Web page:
St. Sergius was connected with the foundation of two communities in Moscow and Simonov monasteries. All in all, the disciples of Sergius founded about 40 monasteries, thus extending the geographical extent of his influence. However, when Metropolitan Alexius asked him to become his successor, Sergius declined, as an ascetic, Sergius did not take part in the political life of the country. Some historians interpreted his political stance as aspiring to make peace, Sergius died on September 25,1392, and was glorified in 1452. His incorrupt relics were found in 1422 and placed in the new Trinity Cathedral of the lavra which he founded, the church commemorates him on September 25, the day of his death, and on July 5, the day his relics were uncovered
Ivan II of Moscow
Ivan II Ivanovich the Fair was the Grand Prince of Moscow and Grand Prince of Vladimir in 1353. Until that date, he had ruled the towns of Ruza and he was the second son of Ivan Kalita, and succeeded his brother Simeon the Proud, who died of the Black Death. This policy was abandoned and Ivan asserted his allegiance to the Golden Horde. Contemporaries described Ivan as a pacific, apathetic ruler, who didnt flinch even when Algirdas of Lithuania captured his father-in-laws capital and he allowed Oleg of Riazan to burn villages on his territory. However, Orthodox churchmen aided in consolidating the power of the Grand Prince and he received much aid from the capable Metropolitan Alexius. Like his brother, Ivan II was not as successful as his father or grandfather with regard to territorial expansion, nevertheless, he was able to annex areas southwest of Moscow, including the areas of Borovsk, and Vereya. He is buried in the Cathedral of the Archangel Michael in Moscow, in 1341, Ivan married his first wife Fedosia Dmitrievna of Bryansk.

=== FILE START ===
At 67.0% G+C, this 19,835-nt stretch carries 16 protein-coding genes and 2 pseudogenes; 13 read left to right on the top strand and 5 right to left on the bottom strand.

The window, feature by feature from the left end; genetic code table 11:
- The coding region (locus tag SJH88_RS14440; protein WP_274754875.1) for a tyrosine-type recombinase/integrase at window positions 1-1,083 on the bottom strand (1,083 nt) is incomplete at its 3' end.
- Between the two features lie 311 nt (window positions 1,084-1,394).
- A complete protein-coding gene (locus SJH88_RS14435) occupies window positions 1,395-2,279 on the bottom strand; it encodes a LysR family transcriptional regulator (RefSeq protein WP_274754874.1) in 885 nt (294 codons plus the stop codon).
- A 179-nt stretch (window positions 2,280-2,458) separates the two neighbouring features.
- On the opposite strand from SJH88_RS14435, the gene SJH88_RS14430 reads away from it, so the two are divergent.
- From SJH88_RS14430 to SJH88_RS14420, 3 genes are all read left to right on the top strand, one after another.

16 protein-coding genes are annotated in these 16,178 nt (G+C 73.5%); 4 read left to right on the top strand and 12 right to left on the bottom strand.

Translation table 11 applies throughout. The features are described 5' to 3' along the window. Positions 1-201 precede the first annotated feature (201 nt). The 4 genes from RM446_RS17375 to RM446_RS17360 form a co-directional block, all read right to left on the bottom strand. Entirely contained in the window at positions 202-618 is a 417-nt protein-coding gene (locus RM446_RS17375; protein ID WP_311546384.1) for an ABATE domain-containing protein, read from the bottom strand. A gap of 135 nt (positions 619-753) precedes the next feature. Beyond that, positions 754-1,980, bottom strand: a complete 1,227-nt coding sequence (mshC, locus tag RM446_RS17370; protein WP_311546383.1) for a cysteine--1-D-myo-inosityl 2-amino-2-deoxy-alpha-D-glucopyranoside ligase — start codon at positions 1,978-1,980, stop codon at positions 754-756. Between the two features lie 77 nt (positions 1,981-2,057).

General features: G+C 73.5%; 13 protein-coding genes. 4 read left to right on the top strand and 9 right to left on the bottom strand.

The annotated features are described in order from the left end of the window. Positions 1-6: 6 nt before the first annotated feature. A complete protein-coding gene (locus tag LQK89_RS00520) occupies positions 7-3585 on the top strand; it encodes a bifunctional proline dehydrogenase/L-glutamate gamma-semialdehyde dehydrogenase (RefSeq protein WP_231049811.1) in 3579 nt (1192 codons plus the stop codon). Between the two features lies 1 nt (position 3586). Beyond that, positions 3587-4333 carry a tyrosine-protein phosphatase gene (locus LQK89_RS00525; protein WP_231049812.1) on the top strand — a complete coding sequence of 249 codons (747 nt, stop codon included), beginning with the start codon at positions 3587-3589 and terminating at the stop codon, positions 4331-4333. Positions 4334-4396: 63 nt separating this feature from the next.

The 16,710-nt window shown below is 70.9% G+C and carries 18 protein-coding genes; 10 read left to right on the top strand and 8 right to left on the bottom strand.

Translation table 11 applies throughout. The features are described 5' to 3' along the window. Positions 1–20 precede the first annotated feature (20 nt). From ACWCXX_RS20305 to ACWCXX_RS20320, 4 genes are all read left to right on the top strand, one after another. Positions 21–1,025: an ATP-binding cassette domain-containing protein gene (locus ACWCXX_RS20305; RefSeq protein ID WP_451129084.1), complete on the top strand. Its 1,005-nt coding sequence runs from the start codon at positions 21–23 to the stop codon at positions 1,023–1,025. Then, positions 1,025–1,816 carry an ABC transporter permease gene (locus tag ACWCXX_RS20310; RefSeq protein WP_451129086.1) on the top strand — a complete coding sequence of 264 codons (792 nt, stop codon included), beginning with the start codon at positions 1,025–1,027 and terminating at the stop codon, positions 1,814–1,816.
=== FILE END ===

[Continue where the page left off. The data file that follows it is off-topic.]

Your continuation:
She was a daughter of Dmitry Romanovich, Prince of Bryansk and she died childless in Autumn,1342. Ivan remained a widower for three years, in 1345, Ivan married his second wife, Alexandra Vassilievna Velyaminova. She was a daughter of Vasily Velyaminov, a mayor of Moscow and they had at least four children, Dmitri Donskoi. His successor in the Grand Duchy of Moscow, a daughter married Prince Bobrok of Volhynia. His listing, along with his children, in Medieval lands by Charles Cawley